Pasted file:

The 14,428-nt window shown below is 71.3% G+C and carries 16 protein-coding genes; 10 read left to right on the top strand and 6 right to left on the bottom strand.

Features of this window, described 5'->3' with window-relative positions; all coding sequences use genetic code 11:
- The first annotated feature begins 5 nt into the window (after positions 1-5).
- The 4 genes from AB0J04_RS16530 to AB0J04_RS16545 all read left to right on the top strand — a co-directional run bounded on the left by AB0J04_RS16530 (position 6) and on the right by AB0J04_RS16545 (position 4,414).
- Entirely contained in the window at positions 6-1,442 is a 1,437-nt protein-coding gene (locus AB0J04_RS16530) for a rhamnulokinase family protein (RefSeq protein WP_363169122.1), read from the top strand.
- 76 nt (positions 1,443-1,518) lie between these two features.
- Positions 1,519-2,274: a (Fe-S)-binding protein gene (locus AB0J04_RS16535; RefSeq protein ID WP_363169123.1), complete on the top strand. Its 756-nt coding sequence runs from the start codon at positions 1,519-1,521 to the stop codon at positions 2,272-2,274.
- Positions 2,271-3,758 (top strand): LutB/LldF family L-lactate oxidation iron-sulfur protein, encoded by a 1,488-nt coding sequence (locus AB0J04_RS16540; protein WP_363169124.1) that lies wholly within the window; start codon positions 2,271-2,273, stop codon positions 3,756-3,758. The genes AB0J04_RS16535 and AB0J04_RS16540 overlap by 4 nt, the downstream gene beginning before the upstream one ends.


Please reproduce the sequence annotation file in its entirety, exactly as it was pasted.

The 14,428-nt window shown below is 71.3% G+C and carries 16 protein-coding genes; 10 read left to right on the top strand and 6 right to left on the bottom strand.

Features of this window, described 5'->3' with window-relative positions; all coding sequences use genetic code 11:
- The first annotated feature begins 5 nt into the window (after positions 1-5).
- The 4 genes from AB0J04_RS16530 to AB0J04_RS16545 all read left to right on the top strand — a co-directional run bounded on the left by AB0J04_RS16530 (position 6) and on the right by AB0J04_RS16545 (position 4,414).
- Entirely contained in the window at positions 6-1,442 is a 1,437-nt protein-coding gene (locus AB0J04_RS16530) for a rhamnulokinase family protein (RefSeq protein WP_363169122.1), read from the top strand.
- 76 nt (positions 1,443-1,518) lie between these two features.
- Positions 1,519-2,274: a (Fe-S)-binding protein gene (locus AB0J04_RS16535; RefSeq protein ID WP_363169123.1), complete on the top strand. Its 756-nt coding sequence runs from the start codon at positions 1,519-1,521 to the stop codon at positions 2,272-2,274.
- Positions 2,271-3,758 (top strand): LutB/LldF family L-lactate oxidation iron-sulfur protein, encoded by a 1,488-nt coding sequence (locus AB0J04_RS16540; protein WP_363169124.1) that lies wholly within the window; start codon positions 2,271-2,273, stop codon positions 3,756-3,758. The genes AB0J04_RS16535 and AB0J04_RS16540 overlap by 4 nt, the downstream gene beginning before the upstream one ends.